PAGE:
In 1983, another CGPM conference redefined the meter again as the length of the path travelled by light in vacuum during a time interval of 1/299792458 seconds. This definition was based on the speed of light, which is a universal constant that can be measured with high precision. The decimeter also changed accordingly to reflect this new definition.

Usage of Decimeter

The decimeter is a unit of length that is used for measuring medium distances and dimensions, such as the height of a bookshelf or the width of a door. The decimeter is also used for measuring volumes, such as the volume of a cube or a box.

The decimeter is commonly used in everyday life, especially in countries that follow the metric system. Some examples are:

  • Measuring the dimensions of furniture and appliances.
  • Measuring the size of books and magazines.
  • Measuring the capacity of containers and bottles.
  • Measuring the depth of water and soil.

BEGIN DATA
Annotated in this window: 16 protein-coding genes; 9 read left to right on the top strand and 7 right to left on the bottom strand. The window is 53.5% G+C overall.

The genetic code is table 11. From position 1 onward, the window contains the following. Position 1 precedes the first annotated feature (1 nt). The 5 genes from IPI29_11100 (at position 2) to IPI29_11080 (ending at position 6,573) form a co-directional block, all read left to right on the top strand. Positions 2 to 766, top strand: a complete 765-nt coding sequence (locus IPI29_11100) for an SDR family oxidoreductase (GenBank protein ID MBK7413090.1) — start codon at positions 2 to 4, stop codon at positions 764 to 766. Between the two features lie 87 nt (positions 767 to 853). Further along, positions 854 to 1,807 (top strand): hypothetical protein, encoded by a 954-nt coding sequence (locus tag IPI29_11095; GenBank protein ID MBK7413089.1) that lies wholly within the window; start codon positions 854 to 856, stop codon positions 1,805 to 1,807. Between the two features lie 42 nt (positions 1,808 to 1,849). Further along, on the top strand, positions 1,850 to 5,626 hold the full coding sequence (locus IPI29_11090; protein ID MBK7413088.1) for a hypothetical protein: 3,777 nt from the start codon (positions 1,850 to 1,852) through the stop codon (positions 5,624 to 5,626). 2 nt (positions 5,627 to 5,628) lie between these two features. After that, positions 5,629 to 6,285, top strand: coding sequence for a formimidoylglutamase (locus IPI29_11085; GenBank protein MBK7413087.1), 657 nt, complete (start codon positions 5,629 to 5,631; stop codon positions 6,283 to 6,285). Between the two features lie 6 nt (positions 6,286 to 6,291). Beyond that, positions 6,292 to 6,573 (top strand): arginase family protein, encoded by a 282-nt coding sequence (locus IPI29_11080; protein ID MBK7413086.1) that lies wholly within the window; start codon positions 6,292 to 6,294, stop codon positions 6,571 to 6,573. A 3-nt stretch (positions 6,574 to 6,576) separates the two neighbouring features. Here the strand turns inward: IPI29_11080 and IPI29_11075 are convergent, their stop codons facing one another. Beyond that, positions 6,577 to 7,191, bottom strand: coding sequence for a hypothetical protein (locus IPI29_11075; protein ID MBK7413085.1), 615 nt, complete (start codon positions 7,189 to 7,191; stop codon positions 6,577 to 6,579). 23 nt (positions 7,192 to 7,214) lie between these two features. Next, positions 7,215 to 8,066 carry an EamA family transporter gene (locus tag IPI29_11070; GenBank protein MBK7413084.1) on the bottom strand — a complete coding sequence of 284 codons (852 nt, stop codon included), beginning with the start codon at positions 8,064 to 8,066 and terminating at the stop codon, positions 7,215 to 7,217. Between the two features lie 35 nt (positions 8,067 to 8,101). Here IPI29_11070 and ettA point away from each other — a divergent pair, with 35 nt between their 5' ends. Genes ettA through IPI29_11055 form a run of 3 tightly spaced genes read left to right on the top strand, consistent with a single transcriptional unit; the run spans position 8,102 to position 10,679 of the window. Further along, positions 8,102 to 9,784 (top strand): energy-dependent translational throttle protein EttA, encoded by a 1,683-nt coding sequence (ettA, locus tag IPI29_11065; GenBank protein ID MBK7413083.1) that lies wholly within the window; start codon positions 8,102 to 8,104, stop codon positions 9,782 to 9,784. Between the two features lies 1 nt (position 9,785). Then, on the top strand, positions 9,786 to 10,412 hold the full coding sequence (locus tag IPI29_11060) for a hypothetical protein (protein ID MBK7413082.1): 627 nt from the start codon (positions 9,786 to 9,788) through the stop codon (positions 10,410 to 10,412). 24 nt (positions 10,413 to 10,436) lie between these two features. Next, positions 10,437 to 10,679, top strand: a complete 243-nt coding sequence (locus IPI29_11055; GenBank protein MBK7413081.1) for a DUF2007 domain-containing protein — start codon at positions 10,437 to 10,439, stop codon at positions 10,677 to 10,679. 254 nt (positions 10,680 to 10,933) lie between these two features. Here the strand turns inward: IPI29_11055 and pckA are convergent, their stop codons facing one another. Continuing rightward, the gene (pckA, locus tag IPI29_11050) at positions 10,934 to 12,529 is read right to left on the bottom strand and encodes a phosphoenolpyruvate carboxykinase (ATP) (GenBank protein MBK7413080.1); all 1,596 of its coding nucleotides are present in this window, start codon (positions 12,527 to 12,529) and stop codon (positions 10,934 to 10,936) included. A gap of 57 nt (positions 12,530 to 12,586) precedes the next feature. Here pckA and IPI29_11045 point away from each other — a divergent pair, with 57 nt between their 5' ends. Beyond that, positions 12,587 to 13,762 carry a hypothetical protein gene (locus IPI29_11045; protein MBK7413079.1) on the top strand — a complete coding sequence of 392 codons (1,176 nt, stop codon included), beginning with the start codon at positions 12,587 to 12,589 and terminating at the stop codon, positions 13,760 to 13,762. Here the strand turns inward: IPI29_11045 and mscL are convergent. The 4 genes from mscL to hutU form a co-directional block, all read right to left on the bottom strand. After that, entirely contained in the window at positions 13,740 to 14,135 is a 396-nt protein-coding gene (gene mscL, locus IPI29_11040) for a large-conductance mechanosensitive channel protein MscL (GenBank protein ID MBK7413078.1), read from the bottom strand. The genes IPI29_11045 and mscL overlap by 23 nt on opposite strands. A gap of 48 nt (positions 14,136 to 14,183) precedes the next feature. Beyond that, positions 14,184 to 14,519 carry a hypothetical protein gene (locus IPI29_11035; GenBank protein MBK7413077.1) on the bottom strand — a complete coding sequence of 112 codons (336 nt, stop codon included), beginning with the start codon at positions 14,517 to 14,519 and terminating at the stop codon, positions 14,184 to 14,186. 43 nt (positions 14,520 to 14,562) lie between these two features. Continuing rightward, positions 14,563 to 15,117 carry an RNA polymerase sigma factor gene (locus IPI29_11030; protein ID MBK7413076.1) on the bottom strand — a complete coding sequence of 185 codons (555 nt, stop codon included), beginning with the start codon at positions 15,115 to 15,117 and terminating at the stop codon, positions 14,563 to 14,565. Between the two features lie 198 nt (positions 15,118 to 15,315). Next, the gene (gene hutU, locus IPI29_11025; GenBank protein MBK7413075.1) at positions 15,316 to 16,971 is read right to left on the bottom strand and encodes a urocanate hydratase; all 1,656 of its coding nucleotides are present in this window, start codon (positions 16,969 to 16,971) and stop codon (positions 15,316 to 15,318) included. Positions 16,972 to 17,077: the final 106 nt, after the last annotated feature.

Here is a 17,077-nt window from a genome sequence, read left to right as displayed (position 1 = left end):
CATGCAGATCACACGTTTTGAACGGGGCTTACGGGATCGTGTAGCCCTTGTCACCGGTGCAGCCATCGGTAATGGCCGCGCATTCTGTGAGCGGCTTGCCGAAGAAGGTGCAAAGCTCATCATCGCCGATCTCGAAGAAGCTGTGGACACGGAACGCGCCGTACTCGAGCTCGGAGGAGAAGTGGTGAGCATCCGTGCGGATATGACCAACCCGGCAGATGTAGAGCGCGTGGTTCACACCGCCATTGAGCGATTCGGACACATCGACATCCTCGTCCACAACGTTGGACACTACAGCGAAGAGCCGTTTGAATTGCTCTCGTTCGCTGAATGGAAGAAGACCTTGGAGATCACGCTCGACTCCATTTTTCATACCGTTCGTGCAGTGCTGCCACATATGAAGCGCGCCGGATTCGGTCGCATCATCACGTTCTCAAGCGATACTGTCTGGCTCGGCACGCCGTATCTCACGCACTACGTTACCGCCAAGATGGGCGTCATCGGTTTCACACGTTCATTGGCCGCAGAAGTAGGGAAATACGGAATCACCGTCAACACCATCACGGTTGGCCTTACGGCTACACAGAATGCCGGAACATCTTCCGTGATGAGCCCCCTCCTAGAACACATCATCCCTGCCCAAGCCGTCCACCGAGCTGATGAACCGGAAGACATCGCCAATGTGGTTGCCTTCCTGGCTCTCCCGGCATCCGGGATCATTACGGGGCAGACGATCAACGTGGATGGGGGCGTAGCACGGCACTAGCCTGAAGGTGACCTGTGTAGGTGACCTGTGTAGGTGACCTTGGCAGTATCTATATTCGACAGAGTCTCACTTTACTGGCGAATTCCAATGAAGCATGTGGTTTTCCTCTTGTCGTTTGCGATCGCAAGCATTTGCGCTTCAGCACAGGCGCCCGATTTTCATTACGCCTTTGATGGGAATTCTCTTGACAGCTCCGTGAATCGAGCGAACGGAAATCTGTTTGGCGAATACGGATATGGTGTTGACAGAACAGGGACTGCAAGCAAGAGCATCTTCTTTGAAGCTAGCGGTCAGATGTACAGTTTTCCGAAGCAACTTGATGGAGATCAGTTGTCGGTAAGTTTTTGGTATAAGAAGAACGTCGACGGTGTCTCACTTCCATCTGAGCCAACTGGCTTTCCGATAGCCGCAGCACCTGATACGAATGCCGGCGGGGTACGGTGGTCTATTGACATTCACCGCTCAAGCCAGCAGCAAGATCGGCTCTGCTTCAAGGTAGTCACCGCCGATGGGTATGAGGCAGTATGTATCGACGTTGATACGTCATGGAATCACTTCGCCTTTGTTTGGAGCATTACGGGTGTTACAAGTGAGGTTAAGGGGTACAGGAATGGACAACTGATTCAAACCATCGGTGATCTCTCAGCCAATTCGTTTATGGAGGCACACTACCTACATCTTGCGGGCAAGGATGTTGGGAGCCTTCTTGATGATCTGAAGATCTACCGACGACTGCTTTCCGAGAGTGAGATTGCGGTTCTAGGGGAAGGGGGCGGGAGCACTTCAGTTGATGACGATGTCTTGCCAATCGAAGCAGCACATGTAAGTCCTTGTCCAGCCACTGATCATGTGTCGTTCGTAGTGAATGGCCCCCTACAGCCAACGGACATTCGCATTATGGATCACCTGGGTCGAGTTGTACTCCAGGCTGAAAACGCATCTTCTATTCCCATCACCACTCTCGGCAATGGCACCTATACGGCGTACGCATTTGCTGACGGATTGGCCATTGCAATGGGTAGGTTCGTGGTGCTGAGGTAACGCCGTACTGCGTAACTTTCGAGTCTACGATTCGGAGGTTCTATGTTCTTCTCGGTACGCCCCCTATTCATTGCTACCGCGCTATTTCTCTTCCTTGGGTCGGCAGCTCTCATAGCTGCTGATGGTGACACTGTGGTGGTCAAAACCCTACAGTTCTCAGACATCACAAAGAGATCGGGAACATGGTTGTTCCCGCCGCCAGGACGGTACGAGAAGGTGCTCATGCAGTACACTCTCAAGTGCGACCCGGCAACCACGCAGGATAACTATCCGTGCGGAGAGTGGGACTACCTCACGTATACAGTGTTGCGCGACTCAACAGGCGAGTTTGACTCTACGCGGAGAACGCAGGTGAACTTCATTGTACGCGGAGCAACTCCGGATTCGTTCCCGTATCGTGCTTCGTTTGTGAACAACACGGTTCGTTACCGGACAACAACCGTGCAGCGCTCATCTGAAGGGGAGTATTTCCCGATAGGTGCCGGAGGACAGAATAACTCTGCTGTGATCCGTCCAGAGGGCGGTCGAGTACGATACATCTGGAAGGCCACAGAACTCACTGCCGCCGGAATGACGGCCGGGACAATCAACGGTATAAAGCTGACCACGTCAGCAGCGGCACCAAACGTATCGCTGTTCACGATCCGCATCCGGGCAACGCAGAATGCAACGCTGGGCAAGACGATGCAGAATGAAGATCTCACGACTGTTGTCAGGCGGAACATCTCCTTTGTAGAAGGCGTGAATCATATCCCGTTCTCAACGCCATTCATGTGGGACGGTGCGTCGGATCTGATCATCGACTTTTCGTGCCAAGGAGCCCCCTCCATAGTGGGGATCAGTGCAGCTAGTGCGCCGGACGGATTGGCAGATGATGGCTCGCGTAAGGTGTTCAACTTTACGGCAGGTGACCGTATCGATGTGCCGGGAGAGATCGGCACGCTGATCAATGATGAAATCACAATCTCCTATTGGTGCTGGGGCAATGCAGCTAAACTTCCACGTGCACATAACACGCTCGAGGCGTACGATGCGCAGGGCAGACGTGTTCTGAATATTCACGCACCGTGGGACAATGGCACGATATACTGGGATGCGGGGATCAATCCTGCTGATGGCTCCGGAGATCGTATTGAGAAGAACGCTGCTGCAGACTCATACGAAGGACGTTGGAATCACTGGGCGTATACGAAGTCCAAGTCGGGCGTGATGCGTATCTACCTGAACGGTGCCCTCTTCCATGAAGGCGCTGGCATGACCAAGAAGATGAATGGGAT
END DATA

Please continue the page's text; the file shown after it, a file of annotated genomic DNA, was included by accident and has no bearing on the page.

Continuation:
• Measuring the distance between objects and landmarks.

The decimeter is also used in some scientific and technical fields, such as:

  • Measuring the diameter and circumference of circles and cylinders.
  • Measuring the volume and surface area of solids and liquids.
  • Measuring the density and specific gravity of substances.
  • Measuring the pressure and temperature of gases and fluids.
  • Measuring the focal length and magnification of lenses and mirrors.

How to Convert Decimeter

The decimeter can be converted to other units of length by using conversion factors or formulas. Here are some examples of how to convert decimeters to other units of length in the SI system, the US customary system and other systems:

  • To convert decimeters to centimeters, multiply by 10. For example, 10 dm = 10 × 10 = 100 cm.
  • To convert decimeters to meters, divide by 10. For example, 10 dm = 10 / 10 = 1 m.
  • To convert decimeters to kilometers, divide by 10000. For example, 10 dm = 10 / 10000 = 0.001 km.
  • To convert decimeters to inches, multiply by 3.937. For example, 10 dm = 10 × 3.937 = 39.37 in.
  • To convert decimeters to feet, multiply by 0.328. For example, 10 dm = 10 × 0.328 = 3.28 ft.
Decimeters also can be marked as decimetres.